Many mariners are familiar with the methods of determining wind speed from a surface weather chart. Recall that a surface weather chart depicts isobars, or lines of constant pressure from which the position of highs and lows can be determined. Since wind is generated by horizontal pressure differences we can use the isobar spacing, which will indicate the magnitude of the horizontal pressure gradient to determine the wind speed. Whenever the isobars are closer together, the horizontal pressure difference is greater, and the winds will be stronger. When the isobars are farther apart, winds will be lighter.Â
Â Â Â If you sail, especially in a smaller boat, then you are aware that the wind speed is rarely steady, but instead varies on a short time scale. The amount of variation can range from very little in some situations, to a great deal in the case of extremely gusty conditions. The gustiness of the wind does not necessarily increase as the wind speed increases. It is possible to have stronger wind be rather steady with only slight variations in speeds, and it is also possible to have rather light winds, but with frequent gusts well above the average wind speed. For the sailor, the gustiness of the wind has a great impact on the process of sailing. This situation is particularly noticeable for the skipper of a small boat, hanging onto a tiller with one hand and a main sheet with the other. For these very small craft, a very gusty wind has the potential to quickly knock the boat over, damage sails, and in general make the skipper work a lot harder and be on edge constantly. On a larger sailboat, it is often the wind gusts that will lead to blown out sails and other equipment failures. So how can we get a handle on the gustiness of the wind?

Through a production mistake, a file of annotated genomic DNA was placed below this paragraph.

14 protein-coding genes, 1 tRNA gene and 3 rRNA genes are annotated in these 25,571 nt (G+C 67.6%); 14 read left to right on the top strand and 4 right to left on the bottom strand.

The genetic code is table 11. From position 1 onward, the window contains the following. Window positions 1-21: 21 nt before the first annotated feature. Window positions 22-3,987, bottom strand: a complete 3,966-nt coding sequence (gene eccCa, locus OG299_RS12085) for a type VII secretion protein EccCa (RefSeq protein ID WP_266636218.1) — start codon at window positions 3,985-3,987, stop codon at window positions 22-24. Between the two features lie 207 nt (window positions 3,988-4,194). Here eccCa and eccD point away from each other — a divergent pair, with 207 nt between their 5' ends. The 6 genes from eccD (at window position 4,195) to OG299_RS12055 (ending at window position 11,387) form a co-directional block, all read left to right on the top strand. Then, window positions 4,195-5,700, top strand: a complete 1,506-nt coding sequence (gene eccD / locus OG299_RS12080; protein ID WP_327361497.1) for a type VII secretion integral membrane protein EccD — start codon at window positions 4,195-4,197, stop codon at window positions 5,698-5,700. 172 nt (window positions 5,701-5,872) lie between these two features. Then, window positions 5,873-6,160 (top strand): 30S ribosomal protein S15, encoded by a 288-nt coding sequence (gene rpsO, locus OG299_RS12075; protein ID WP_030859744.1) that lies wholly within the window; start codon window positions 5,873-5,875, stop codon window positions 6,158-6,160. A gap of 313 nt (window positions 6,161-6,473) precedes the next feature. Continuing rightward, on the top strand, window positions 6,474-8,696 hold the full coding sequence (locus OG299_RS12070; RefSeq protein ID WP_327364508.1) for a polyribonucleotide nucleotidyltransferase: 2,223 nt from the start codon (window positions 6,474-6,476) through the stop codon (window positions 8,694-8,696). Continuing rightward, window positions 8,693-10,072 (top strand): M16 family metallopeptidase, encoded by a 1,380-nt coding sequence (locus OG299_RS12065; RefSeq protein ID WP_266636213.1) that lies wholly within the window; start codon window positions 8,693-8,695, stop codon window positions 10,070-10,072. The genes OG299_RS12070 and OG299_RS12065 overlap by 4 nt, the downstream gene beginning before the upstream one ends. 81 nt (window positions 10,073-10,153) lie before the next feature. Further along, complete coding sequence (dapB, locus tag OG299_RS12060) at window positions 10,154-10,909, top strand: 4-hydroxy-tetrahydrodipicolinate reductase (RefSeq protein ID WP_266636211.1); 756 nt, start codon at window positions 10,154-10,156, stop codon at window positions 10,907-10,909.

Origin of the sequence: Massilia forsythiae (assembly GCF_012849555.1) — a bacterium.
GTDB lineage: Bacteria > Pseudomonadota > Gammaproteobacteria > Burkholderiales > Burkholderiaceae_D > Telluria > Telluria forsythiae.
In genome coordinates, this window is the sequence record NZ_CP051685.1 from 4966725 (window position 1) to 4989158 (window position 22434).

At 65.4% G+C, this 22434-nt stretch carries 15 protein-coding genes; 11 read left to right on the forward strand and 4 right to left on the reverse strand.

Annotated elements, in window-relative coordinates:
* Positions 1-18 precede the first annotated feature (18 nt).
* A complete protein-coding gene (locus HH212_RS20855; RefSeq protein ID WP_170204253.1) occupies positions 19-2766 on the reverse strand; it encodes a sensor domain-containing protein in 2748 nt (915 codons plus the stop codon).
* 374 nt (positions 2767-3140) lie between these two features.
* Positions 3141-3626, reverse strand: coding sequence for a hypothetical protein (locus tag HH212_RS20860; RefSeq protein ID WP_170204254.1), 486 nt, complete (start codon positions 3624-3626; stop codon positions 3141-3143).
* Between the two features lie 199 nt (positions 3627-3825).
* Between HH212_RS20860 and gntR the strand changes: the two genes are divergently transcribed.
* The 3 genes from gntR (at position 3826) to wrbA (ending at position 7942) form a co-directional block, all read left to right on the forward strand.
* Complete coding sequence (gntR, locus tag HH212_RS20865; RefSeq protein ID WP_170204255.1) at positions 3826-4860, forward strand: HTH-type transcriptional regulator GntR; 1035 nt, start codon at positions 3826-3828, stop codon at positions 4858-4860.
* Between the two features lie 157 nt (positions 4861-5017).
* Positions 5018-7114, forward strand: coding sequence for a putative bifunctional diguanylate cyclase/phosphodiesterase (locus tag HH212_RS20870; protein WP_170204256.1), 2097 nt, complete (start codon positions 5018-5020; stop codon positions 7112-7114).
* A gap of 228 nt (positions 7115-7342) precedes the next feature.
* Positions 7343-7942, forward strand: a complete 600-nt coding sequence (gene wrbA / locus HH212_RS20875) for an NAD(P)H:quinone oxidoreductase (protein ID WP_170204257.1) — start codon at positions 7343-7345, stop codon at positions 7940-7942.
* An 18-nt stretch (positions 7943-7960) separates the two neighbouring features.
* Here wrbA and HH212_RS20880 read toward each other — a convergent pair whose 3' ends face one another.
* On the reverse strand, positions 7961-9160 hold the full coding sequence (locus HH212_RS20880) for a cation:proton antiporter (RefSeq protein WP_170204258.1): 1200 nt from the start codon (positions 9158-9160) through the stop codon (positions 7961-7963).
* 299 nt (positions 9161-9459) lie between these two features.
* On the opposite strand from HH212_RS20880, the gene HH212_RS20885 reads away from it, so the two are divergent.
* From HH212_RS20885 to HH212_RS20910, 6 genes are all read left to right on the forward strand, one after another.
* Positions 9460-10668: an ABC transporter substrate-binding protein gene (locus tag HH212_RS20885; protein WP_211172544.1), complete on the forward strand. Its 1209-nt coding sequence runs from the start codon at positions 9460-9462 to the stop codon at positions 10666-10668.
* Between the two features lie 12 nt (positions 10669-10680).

Â Â Â First, we need to understand where the gustiness comes from. While wind is, by definition, the horizontal motion of air, we must remember that the atmosphere is three-dimensional. In general, in the middle latitudes, wind speeds tend to increase with height, meaning as one goes up in the atmosphere, the wind speeds tend to become stronger. Most of the motion in the atmosphere is horizontal, but there is some vertical motion, even though it is usually smaller in order of magnitude. When vertical motion is present, particularly downward vertical motion, the opportunity for downward momentum transfer exists. In other words, some of the stronger winds at upper levels in the atmosphere can be brought down toward the surface. This will lead to occasional short, but sometimes dramatic increases in surface wind speed, which are wind gusts.